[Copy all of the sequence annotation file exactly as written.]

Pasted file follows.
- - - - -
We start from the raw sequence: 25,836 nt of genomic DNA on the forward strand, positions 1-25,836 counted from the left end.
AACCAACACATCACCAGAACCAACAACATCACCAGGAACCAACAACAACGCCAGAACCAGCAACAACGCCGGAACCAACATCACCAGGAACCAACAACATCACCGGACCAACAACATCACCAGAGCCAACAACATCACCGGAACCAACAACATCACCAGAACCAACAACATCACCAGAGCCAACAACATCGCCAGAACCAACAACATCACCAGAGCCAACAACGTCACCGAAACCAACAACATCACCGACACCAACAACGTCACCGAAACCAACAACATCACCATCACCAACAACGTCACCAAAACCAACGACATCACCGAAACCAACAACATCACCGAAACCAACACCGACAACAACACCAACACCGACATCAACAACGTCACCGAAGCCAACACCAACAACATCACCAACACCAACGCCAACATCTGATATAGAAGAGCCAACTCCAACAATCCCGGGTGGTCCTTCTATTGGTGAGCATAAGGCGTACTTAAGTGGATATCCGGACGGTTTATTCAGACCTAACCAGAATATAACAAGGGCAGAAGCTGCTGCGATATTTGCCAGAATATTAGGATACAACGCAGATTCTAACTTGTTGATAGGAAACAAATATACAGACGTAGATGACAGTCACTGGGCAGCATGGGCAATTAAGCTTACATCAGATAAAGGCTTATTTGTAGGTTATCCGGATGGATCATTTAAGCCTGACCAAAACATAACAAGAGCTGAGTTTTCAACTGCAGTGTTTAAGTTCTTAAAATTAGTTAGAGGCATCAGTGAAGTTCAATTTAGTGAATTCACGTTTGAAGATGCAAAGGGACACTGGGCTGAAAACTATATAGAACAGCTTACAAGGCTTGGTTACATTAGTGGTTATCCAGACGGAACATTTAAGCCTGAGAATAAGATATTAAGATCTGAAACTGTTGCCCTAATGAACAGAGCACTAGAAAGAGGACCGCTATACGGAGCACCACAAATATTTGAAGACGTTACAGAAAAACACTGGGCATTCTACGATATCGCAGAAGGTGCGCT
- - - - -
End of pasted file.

We start from the raw sequence: 25,836 nt of genomic DNA on the forward strand, positions 1-25,836 counted from the left end.
AACCAACACATCACCAGAACCAACAACATCACCAGGAACCAACAACAACGCCAGAACCAGCAACAACGCCGGAACCAACATCACCAGGAACCAACAACATCACCGGACCAACAACATCACCAGAGCCAACAACATCACCGGAACCAACAACATCACCAGAACCAACAACATCACCAGAGCCAACAACATCGCCAGAACCAACAACATCACCAGAGCCAACAACGTCACCGAAACCAACAACATCACCGACACCAACAACGTCACCGAAACCAACAACATCACCATCACCAACAACGTCACCAAAACCAACGACATCACCGAAACCAACAACATCACCGAAACCAACACCGACAACAACACCAACACCGACATCAACAACGTCACCGAAGCCAACACCAACAACATCACCAACACCAACGCCAACATCTGATATAGAAGAGCCAACTCCAACAATCCCGGGTGGTCCTTCTATTGGTGAGCATAAGGCGTACTTAAGTGGATATCCGGACGGTTTATTCAGACCTAACCAGAATATAACAAGGGCAGAAGCTGCTGCGATATTTGCCAGAATATTAGGATACAACGCAGATTCTAACTTGTTGATAGGAAACAAATATACAGACGTAGATGACAGTCACTGGGCAGCATGGGCAATTAAGCTTACATCAGATAAAGGCTTATTTGTAGGTTATCCGGATGGATCATTTAAGCCTGACCAAAACATAACAAGAGCTGAGTTTTCAACTGCAGTGTTTAAGTTCTTAAAATTAGTTAGAGGCATCAGTGAAGTTCAATTTAGTGAATTCACGTTTGAAGATGCAAAGGGACACTGGGCTGAAAACTATATAGAACAGCTTACAAGGCTTGGTTACATTAGTGGTTATCCAGACGGAACATTTAAGCCTGAGAATAAGATATTAAGATCTGAAACTGTTGCCCTAATGAACAGAGCACTAGAAAGAGGACCGCTATACGGAGCACCACAAATATTTGAAGACGTTACAGAAAAACACTGGGCATTCTACGATATCGCAGAAGGTGCGCT